An agreement dated April 23, 1997, granted state authorities the ability to prosecute crimes committed on federal lands within Tennessee, including the Great Smoky Mountains National Park, the document shows.
Another version of the April 23, 1997, agreement, however, discovered after the Sevier County district attorney filed charges in the November fire disaster, has a glaring omission: the Smokies isn't on that list of lands for which state prosecutors can pursue charges.
That discrepancy in the documents played a part in the Sevier County district attorney general's decision to drop charges Friday against two boys accused of starting a fire in the national park on Nov. 23, 2016.
What appears to be an updated version of the agreement, stamped Feb. 7, 2002, adds two pages and includes the Great Smoky Mountains National Park. The park is not mentioned in another version of the 1997 agreement, which meant only federal authorities could level charges for crimes in the park.
Adding to the mystery: both records show the exact same signature for the National Park Service director and for the Tennessee governor, then Don Sundquist.
But the person who was Park Service director in 1996 and 1997 had been replaced by another chief by the time somebody stamped the 2002 agreement.
Dunn said in a press release Friday that the state couldn't prove beyond a reasonable doubt that the original blaze inside the park, allegedly set the day before Thanksgiving 2016 by the two boys, led to the Nov. 28, 2016, disaster in Gatlinburg and parts of Sevier County.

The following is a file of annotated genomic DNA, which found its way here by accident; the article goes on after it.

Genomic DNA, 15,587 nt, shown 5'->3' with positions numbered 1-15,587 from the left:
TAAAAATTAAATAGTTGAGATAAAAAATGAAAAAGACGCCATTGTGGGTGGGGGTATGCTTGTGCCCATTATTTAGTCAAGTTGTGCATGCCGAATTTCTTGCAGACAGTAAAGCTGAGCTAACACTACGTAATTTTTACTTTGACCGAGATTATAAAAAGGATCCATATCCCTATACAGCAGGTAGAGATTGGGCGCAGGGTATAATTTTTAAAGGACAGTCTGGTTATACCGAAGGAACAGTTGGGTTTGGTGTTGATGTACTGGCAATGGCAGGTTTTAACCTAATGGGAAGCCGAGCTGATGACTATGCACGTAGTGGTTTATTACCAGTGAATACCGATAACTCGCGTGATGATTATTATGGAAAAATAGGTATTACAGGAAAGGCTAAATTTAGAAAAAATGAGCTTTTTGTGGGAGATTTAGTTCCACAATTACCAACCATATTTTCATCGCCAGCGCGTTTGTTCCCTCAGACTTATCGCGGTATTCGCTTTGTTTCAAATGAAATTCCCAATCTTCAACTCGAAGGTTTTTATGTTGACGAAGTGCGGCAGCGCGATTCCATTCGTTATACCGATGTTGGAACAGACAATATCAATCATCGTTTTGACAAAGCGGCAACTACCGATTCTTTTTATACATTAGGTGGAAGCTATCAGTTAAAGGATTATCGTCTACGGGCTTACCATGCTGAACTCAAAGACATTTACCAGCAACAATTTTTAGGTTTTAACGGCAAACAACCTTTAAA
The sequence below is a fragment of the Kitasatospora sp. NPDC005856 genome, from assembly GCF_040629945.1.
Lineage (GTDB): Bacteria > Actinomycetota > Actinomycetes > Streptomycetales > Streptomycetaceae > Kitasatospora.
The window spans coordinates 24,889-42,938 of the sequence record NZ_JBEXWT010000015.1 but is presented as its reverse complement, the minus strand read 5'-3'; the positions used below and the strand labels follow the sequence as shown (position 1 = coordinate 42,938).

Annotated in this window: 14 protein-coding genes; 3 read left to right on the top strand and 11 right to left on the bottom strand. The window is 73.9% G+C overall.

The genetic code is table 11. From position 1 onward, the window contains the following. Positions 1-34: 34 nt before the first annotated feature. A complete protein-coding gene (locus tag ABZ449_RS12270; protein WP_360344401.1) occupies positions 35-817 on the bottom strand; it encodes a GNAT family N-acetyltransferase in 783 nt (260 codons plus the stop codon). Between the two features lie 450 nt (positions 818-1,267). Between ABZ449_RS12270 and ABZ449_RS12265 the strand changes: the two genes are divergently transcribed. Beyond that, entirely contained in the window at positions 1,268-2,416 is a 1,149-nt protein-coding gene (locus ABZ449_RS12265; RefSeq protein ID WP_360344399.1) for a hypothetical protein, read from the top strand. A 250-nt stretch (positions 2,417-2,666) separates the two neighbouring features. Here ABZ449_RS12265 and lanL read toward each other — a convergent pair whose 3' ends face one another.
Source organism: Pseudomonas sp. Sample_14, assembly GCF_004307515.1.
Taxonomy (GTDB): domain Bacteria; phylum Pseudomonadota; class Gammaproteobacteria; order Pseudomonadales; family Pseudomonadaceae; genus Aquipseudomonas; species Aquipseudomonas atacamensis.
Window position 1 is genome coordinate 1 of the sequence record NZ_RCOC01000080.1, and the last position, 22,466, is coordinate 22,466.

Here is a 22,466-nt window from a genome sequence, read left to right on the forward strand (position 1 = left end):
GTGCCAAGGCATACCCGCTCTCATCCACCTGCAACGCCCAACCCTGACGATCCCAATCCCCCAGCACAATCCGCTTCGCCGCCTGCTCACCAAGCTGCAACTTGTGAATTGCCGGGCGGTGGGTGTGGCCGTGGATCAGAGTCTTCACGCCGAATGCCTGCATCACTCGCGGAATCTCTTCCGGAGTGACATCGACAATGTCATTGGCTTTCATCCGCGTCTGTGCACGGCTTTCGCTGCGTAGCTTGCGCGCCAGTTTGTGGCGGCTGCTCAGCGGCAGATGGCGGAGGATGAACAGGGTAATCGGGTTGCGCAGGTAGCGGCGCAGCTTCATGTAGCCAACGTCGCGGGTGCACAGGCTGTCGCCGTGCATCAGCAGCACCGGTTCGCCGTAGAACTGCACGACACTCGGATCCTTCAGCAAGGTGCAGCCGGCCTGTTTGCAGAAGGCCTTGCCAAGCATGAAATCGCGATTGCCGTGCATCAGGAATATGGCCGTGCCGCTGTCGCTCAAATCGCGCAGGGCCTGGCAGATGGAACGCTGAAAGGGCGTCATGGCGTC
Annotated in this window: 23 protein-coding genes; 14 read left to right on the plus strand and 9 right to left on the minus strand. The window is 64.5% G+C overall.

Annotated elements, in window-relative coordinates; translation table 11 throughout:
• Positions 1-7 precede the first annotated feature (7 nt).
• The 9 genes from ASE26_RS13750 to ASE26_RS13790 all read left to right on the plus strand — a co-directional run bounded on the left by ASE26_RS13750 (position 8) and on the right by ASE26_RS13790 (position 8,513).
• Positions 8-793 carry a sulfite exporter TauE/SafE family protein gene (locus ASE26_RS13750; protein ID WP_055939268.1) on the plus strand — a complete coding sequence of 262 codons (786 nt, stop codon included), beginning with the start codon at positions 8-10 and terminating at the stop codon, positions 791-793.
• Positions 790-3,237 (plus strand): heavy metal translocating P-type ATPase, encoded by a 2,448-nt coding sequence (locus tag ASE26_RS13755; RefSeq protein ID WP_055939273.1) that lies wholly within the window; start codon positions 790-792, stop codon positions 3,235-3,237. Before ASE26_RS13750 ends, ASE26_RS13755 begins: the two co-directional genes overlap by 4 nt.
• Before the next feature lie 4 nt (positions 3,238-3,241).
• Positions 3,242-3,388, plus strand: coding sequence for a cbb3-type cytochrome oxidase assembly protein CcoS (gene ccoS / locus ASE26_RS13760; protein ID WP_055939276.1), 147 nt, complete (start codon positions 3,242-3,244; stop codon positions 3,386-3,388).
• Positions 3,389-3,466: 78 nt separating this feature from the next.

A storm moved into East Tennessee several days after the original Nov. 23 fire. Authorities said it increased the fire and drove flames into Gatlinburg and surrounding hills.
"Because of the intervening weather event, the State is unable to prove the criminal responsibility of two juveniles beyond a reasonable doubt for the devastation that occurred outside the Great Smoky Mountains National Park," Friday's statement by Dunn reads.
According to the DA, "it became impossible to prove which fire may have caused the death of an individual or damage to a particular structure," his statement reads.
The state had no option but to dismiss the case, Dunn said.
The discrepancy between the two documents also undermined the state's ability to pursue the case, he said.
Dunn said in Friday's release that "this investigation and research revealed the existence of two documents, or 'Memoranda of Agreement' regarding the concurrent criminal jurisdiction between the State of Tennessee and the National Park Service."
"One of these documents specifically lists the Great Smoky Mountains National Park as being part of a concurrent criminal jurisdiction agreement between the State of Tennessee and the National Park Service on behalf of the Federal Government."
Pages 2 and 4 are not part of the 1997 agreement that lacks a 2002 stamp.
The Great Smoky Mountains National Park apparently was added into the agreement as subject G in the 2002 stamped version.
The conflict was brought up to the State Attorney General's Office as well as the U.S. Attorney's Office. Both advised that it was "their respective opinions that the State of Tennessee does not have jurisdiction to prosecute criminal acts that occur wholly within the boundaries of the Great Smoky Mountains National Park."
Despite the changes to the agreement with the 2002 stamp, Gov. Don Sundquist's signature from the original 1997 document was attached. The exact same signatures for Sundquist and the National Park Service Director. A new signature from the National Park Service wasn't on the final page either.